CFIUS Expands Its Coverage of Foreign Investments in U.S. Real Estate

02/10/2020

Until now, the United States Government has reviewed the national security implications of foreign investments in U.S. real estate only when the real estate was associated with the acquisition of ownership or control (albeit with a low standard for control) of a U.S. business. Even in such situations, filings by foreign investors with the Committee on Foreign Investment in the United States (CFIUS) have not been mandatory. Instead, in some cases acquirers submitted them to obtain a safe haven from subsequent review by the U.S. Government that could result in imposed mitigation or divestment. These measures have not, however, been seen by the U.S. as providing enough protection from situations in which foreign parties acquire an interest in sensitive U.S. real estate that might implicate national security.

Accordingly, as part of the Foreign Investment Risk Review Modernization Act (FIRRMA), a recent tightening of overall foreign investment rules aimed at international (but largely Chinese) acquisition of critical and emerging U.S. technology, the law governing foreign investments in U.S. real estate was expanded and clarification was provided regarding the types of real estate investments having potential national security implications. CFIUS issued proposed regulations in September 2019 implementing this law, and on January 13, 2020, published final rules that will become effective on February 13, 2020.

Under the new regulations, CFIUS will have jurisdiction over “covered real estate transactions”, even when a U.S. business is not acquired or control is not obtained, if there is a purchase by, or lease or concession to, a foreign person and the real estate (1) "is located within, or will function as part of, a covered port," or (2) is near U.S. military installations or other property owned by the U.S. government that "is sensitive for reasons relating to national security" and the foreign person acquires any three of the following property rights:

  • To physically access the real estate;
  • To exclude others from physically accessing the real estate;
  • To improve or develop the real estate; and
  • To attach fixed or immovable structures or objects to the real estate.

The regulations explain that covered ports include airports that handle both military and civilian traffic and also the top 25 seaports by tonnage. Proximity to U.S. military installations is defined to include:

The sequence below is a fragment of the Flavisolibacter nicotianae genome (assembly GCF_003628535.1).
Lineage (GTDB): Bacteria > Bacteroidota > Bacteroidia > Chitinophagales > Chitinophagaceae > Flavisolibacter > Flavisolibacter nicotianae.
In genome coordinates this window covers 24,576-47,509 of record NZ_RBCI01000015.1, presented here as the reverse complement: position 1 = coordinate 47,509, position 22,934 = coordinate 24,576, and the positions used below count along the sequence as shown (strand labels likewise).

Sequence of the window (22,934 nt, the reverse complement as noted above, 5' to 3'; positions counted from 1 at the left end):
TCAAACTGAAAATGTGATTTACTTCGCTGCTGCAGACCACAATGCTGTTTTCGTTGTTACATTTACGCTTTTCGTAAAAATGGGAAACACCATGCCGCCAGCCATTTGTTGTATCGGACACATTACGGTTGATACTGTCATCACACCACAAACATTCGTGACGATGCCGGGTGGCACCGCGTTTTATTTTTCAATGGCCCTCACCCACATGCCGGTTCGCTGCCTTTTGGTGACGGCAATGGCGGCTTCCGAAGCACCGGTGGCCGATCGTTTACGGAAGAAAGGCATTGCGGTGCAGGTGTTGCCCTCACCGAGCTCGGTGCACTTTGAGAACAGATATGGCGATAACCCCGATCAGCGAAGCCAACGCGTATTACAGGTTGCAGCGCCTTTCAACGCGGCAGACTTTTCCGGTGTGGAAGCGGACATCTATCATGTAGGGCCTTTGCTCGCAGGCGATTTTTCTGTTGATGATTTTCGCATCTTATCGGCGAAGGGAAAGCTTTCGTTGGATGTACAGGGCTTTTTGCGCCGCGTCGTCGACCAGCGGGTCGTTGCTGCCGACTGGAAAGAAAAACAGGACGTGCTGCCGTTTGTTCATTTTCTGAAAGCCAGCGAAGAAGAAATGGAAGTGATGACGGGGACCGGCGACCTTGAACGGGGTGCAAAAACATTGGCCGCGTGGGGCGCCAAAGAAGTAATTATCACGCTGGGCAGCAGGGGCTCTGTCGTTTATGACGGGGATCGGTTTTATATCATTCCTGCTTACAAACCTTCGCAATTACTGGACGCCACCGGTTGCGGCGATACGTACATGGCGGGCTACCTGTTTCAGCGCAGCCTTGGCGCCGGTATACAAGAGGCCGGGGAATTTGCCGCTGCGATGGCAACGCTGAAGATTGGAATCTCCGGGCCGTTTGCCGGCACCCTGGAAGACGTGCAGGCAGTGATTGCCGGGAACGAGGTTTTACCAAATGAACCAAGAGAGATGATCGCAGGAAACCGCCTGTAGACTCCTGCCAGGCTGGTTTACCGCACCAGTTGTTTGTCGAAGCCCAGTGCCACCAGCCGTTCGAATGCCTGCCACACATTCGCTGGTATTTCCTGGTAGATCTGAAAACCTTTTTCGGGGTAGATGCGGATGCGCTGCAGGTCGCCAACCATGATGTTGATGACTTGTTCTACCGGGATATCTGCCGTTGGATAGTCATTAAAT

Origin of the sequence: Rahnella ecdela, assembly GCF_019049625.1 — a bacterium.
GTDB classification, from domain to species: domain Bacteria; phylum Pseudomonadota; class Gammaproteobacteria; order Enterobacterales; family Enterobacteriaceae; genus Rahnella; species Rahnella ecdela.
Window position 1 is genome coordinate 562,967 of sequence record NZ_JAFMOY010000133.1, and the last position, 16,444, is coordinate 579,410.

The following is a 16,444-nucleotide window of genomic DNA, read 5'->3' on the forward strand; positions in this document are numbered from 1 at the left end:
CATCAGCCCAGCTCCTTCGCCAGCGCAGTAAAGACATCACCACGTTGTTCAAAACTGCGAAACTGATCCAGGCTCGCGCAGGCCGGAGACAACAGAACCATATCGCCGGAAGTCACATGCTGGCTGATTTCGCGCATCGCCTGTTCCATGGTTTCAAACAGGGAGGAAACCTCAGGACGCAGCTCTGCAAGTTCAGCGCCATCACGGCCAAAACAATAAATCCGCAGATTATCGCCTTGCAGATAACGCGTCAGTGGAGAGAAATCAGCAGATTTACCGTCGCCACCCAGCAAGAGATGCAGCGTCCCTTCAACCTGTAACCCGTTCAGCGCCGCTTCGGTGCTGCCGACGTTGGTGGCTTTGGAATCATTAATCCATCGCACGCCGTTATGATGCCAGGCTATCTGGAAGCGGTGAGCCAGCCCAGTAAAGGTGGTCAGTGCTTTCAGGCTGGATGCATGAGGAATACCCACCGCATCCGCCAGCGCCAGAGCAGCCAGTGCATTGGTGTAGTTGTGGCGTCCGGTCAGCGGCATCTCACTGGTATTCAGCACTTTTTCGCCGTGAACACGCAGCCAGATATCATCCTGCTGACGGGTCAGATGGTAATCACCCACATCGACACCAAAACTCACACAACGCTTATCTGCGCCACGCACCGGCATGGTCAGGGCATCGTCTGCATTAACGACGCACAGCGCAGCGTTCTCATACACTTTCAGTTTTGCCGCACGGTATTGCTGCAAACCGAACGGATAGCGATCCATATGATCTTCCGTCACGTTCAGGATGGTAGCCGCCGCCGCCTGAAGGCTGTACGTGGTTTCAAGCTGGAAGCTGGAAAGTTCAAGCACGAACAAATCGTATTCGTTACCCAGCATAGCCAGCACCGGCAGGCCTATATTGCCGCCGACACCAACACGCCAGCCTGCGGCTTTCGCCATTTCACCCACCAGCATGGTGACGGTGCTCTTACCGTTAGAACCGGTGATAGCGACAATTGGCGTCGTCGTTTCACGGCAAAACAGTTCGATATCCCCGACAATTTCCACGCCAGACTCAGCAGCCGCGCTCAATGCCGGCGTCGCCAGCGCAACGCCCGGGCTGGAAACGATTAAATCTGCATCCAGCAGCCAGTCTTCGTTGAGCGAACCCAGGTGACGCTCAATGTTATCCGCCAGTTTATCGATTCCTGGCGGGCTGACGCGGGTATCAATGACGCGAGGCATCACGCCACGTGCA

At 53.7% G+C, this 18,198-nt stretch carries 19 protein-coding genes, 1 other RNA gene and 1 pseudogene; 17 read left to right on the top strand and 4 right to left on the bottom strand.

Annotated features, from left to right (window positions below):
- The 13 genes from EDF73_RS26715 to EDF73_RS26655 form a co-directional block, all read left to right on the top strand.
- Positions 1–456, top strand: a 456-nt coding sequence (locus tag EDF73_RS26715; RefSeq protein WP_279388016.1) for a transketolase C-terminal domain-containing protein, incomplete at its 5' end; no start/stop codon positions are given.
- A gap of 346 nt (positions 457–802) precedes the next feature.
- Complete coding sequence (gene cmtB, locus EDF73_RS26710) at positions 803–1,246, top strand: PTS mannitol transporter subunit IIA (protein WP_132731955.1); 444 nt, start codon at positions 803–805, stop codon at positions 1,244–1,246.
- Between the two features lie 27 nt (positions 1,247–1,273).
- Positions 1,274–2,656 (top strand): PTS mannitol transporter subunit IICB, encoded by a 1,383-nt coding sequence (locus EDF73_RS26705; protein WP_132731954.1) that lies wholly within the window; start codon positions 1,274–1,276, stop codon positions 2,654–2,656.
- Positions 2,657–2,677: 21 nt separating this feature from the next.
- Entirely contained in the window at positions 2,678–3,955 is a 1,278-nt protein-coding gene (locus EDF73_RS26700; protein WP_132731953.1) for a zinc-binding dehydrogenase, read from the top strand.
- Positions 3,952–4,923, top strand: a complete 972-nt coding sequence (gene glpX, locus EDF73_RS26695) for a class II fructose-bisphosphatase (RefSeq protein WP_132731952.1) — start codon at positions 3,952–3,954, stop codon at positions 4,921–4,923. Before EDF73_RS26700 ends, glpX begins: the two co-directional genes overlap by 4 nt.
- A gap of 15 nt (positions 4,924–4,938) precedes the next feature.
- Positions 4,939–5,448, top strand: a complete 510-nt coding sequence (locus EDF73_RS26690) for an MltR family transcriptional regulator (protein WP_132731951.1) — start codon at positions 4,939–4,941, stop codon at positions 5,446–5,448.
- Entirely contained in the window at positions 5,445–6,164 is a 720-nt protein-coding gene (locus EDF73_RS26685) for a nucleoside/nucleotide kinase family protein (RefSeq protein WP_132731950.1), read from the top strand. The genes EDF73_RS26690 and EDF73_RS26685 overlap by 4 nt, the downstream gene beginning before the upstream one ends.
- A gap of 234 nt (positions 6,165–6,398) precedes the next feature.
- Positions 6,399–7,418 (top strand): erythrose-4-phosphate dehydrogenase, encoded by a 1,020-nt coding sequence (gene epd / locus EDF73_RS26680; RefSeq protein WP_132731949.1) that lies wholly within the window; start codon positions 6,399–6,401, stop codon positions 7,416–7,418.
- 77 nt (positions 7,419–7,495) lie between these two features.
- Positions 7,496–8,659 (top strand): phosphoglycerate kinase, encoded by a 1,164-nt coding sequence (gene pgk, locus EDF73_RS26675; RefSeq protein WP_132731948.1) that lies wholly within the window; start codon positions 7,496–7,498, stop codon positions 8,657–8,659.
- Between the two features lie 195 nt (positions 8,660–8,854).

• “Close proximity” (within a mile) to designated military or government property;
  • “Extended range” (within 100 miles) of certain combat training and testing facilities;
  • Real estate in 48 listed western counties and geographic areas near missile test ranges; and
  • Certain identified properties in the U.S. “territorial sea” (generally thought of as the 12-nautical mile Exclusive Economic Zone.)

There are a number of exceptions to this rather expansive coverage, including an exclusion for foreign investors with a specified in-depth connection to an “excepted foreign state” (initially Australia, Canada and the United Kingdom) as well as exclusions encompassing several types/locations of real estate, including:

  • Urbanized areas (such as Washington, DC);
  • Individual housing units;
  • Retail trade, accommodation or food service sector establishments;
  • Limited commercial office space;
  • American Indian and Alaska Native Lands; and
  • Certain activities of foreign air carriers.

As was the case before the enactment of FIRRMA, CFIUS filings with respect to real estate are not mandatory. The new regulations, however, provide the option of filing a short on-line declaration in lieu of a full CFIUS notice in the case of real estate investments that fall within the scope of the new rules but which do not involve acquisition of ownership or control of a U.S. business that would previously have been sufficient to trigger CFIUS jurisdiction. (In the latter case any CFIUS filing must still involve a full notice.)

Of note to foreign financial institutions is the provision in the new rules that “the extension of a mortgage, loan, or similar financing arrangement by a foreign person to another person for the purpose of the purchase, lease, or concession of covered real estate, regardless of whether accompanied by the creation in favor of the foreign person of a secured interest in the covered real estate, shall not, by itself, constitute a covered real estate transaction.” The rules go on to provide, however, that the Committee would accept notices or declarations when there is “imminent or actual default” or any other condition that would give rise to “a covered real estate transaction.”

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